Prosecutors Don’t Want Dzhokhar Tsarnaev to See Photos of Bombing Victims

They submitted a motion to keep the alleged suspect from having access to the images.

Prosecutors have filed a special request for a protective order to prohibit Boston Marathon bombing suspect Dzhokhar Tsarnaev from seeing the disturbing photos of the three victims killed at the finish line last April.

According to documents filed in District Court on Monday, March 17, the U.S. Attorney’s Office, led by Carmen Ortiz, argued that Tsarnaev should not be allowed to view the images, claiming it would “violate the victims’ rights to dignity and privacy” and force their family members to relive the emotional turmoil caused by the bombing, subjecting them to “needless harm and suffering.”

“Allowing photos of the mutilated bodies of the victims to be viewed by the man accused of mutilating them would needlessly re-victimize the family members in the same way that innocent children who are photographed pornographically are re-victimized whenever those photos are seen by others,” prosecutors wrote in the court filing, which can be read in its entirety below.

Officials said they understand that Tsarnaev will need to view some documents being used against him in court, but autopsy photos of Krystle Marie Campbell, Lingzi Lu, Martin Richard, and Sean Collier should not be allowed.

“To be clear, the government is not seeking to prevent Tsarnaev’s attorneys from reviewing and copying any of the autopsy photos, which have been available for their inspection and review at the U.S. Attorney’s Office, or from allowing Tsarnaev to review personally any photos that will actually be used against him at trial or sentencing. The government maintains, however, that Tsarnaev has no need to review [them],” federal prosecutors wrote.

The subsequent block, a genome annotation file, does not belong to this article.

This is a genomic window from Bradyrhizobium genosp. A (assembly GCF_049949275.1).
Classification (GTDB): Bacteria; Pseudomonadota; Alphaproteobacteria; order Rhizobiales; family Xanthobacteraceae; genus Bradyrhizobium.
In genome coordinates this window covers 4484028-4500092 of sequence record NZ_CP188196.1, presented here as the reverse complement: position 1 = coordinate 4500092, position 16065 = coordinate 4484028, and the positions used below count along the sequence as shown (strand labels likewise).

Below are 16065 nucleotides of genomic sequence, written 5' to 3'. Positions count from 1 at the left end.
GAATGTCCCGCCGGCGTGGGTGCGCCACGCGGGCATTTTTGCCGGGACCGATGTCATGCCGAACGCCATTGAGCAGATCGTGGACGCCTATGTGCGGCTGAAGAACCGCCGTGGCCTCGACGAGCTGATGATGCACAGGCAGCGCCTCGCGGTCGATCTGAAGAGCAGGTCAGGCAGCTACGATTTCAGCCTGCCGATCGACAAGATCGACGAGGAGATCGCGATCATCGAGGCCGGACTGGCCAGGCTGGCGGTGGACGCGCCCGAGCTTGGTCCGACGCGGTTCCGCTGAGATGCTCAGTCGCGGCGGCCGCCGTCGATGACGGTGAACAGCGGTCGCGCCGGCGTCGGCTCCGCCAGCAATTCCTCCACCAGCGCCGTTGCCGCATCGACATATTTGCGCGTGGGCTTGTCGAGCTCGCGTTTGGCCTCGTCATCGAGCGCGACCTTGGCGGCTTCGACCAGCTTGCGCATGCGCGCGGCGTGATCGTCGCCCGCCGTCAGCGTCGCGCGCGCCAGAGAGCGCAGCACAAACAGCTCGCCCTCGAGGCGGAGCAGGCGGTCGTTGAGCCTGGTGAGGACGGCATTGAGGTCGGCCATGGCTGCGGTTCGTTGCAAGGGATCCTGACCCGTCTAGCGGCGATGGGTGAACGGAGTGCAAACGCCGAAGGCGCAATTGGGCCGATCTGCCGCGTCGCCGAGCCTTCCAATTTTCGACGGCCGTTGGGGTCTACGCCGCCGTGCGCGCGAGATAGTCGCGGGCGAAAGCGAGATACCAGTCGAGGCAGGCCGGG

Tsanraev’s defense team has been fighting against limitations to access of the photos, and has made attempts to get copies of the originals. U.S. attorneys, however, have only made them available to Tsarnaev’s counsel at their offices.

“Allowing Tsarnaev the unrestricted right to review all of them is completely unnecessary [to the case],” prosecutors said in the six-page filing.

A trial date for Tsarneav has been set for November. He faces 30 charges—17 of which are punishable by death—including conspiracy to use a weapon of mass destruction, using a weapon of mass destruction resulting in death, and possession of a firearm. Prosecutors are seeking the death penalty for the suspect in this case. Tsarnaev’s next scheduled appearance in court is in April, one day after the anniversary of the Marathon attack.

Tsarnaev Document


Steve Annear Steve Annear, Digital Writer at Boston Magazine sannear@bostonmagazine.com